javascript – Detect iPad Mini in HTML5

The Question :

376 people think this question is useful

Apple’s iPad Mini is a smaller clone of the iPad 2 in more ways than we’d want. In JavaScript, the window.navigator object exposes the same values for the Mini and iPad 2. My tests so far to detect the difference have not lead to success.

Why is this important?

As the iPad Mini and iPad 2 screens are identical in pixels but vary in actual size (inches / centimeters), they vary in PPI (pixels per inch).

For web applications and games to offer a friendly user interface, certain elements are adjusted in size relative to a user’s thumb or finger position, thus, we may want to scale certain images or buttons to provide for that better user experience.

Things I have tried so far (including some pretty obvious approaches):

  • window.devicepixelratio
  • CSS element width in cm unit
  • CSS media queries (such as resolution and -webkit-device-pixel-ratio)
  • SVG drawings in similar units
  • Doing all sorts of CSS webkit transforms for a set time and counting rendered frames with requestAnimFrame (I was hoping to detect a measurable difference)

I’m fresh out of ideas. How about you?

Update Thanks for the responses so far. I would like to comment on people voting against detecting iPad mini versus 2 as Apple has uhm, one guideline to rule them all. Okay, here’s my reasoning why I feel it really makes all sense in the world to know if a person is using an iPad mini or a 2. And do with my reasoning what you like.

The iPad mini is not only a much smaller device (9.7 inch versus 7.9 inch), but its form factor allows for a different usage. The iPad 2 is usually held with two hands when gaming unless you’re Chuck Norris. The mini is smaller, but it is also much lighter and allows for gameplay where you hold it in one hand and use another to swipe or tap or whatnot. As a game designer and developer myself, I’d just like to know if it’s a mini so I can choose to provide the player with a different controlscheme if I want (for instance after A/B testing with a group of players).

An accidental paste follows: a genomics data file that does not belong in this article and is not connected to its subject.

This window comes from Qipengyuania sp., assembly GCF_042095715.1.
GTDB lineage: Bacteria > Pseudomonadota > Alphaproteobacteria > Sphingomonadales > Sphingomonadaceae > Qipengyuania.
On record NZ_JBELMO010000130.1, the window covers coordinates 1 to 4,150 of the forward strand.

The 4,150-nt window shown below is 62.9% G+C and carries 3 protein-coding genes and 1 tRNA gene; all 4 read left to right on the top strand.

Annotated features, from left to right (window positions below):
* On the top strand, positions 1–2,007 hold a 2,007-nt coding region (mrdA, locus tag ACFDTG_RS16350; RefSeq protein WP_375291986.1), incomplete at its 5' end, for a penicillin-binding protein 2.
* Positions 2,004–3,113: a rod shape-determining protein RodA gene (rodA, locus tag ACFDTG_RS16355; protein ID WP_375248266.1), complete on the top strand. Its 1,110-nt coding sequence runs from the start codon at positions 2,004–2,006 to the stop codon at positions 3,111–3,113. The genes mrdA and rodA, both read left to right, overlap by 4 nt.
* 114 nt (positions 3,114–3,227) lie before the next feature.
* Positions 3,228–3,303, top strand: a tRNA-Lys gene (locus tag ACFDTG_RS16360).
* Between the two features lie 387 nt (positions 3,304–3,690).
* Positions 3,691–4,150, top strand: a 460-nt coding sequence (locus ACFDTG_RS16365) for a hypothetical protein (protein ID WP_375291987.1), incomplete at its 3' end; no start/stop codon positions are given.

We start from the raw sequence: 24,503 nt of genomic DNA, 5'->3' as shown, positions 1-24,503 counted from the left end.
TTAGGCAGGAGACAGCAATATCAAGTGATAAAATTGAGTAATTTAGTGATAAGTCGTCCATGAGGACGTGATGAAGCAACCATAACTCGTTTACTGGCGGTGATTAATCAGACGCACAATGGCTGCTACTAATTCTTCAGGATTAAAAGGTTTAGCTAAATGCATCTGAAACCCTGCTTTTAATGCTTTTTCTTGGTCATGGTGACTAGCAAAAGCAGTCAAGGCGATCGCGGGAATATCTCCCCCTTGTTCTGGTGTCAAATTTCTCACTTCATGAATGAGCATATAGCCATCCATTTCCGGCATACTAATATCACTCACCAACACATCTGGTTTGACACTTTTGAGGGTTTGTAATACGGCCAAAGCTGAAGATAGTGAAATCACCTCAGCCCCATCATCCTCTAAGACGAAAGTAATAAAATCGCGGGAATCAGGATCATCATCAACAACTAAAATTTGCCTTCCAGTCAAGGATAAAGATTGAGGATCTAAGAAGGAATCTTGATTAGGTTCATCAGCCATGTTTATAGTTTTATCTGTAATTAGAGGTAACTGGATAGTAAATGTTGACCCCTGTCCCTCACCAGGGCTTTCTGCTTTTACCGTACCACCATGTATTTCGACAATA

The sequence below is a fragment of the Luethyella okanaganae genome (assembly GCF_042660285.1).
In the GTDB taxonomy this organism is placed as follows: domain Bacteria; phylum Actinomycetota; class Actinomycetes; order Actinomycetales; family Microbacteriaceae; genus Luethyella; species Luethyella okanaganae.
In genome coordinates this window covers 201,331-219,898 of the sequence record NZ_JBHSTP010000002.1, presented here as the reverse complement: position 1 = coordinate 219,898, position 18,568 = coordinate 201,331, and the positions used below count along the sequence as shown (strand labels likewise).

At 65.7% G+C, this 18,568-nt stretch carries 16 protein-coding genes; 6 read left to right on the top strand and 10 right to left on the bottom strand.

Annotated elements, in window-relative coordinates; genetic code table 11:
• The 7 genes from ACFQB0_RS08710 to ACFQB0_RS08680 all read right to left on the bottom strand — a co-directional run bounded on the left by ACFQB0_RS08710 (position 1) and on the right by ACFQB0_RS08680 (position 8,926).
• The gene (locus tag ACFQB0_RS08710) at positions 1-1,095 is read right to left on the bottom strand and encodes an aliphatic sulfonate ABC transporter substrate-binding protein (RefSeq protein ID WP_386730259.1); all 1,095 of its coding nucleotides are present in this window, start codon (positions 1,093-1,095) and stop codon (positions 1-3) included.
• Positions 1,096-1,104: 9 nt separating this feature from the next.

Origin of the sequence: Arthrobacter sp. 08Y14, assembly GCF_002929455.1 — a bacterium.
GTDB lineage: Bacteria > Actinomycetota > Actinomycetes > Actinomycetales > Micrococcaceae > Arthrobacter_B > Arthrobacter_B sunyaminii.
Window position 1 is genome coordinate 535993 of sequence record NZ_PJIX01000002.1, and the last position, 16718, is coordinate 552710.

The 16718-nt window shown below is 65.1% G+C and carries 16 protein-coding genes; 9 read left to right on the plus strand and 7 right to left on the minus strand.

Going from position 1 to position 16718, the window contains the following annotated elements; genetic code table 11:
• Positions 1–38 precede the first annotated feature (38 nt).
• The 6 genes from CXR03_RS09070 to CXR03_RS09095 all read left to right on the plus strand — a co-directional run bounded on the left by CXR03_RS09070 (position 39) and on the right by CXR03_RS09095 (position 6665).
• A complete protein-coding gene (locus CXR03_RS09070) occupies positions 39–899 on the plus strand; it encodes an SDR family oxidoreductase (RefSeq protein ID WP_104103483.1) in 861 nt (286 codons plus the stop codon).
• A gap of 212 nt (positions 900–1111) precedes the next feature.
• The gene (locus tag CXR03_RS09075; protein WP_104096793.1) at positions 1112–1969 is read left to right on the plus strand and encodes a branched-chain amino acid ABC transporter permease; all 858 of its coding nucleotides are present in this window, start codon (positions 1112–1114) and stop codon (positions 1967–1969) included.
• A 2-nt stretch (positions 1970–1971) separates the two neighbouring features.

Why? Well, it’s a proven fact that the majority of users tend to go with the default settings, so leaving out a virtual thumbstick and putting some other tap-based control on the screen (just giving an arbitrary example here) when the player loads up the game for the first time is what I, and probably other game designers, would love to be able to do.

So IMHO this goes beyond the thick fingers / guidelines discussions and is just something Apple and all other vendors ought to do: allow us to uniquely identify your device and think different instead of following guidelines.

The Question Comments :
  • good question.. even I was looking for a solution. Found nothing on web
  • Best thing is to file a bug with apple If enough people do, there is hope that they will hear us. Current situation is rather disheartening.
  • Can’t you use -webkit-min-device-pixel-ratio: ? As for iPhone 4…
  • Hmmm, how about following the HIG instead of trying to do this? This is a waste of time and effort, and sincerely made me sick to read this. Why can’t people do stuff the right way?

The Answer 1

253 people think this answer is useful

Play a stereo audio file and compare the accelerometer response when volume is high on the right channel and on the left channel – iPad2 had mono speakers whereas iPad Mini has built-in stereo speakers.

Need your help to gather the data please visit this page and help me collect data for this crazy idea. I don’t have an iPad mini so I really need your help

The Answer 2

132 people think this answer is useful

Update: It looks like these values are reporting the viewport width and height at the time of tab creation, and they don’t change upon rotation, so this method can’t be used for device detection!

You can use the either screen.availWidth or screen.availHeight as they seem to be different for iPad Mini and iPad 2.

iPad Mini

screen.availWidth = 768
screen.availHeight = 1004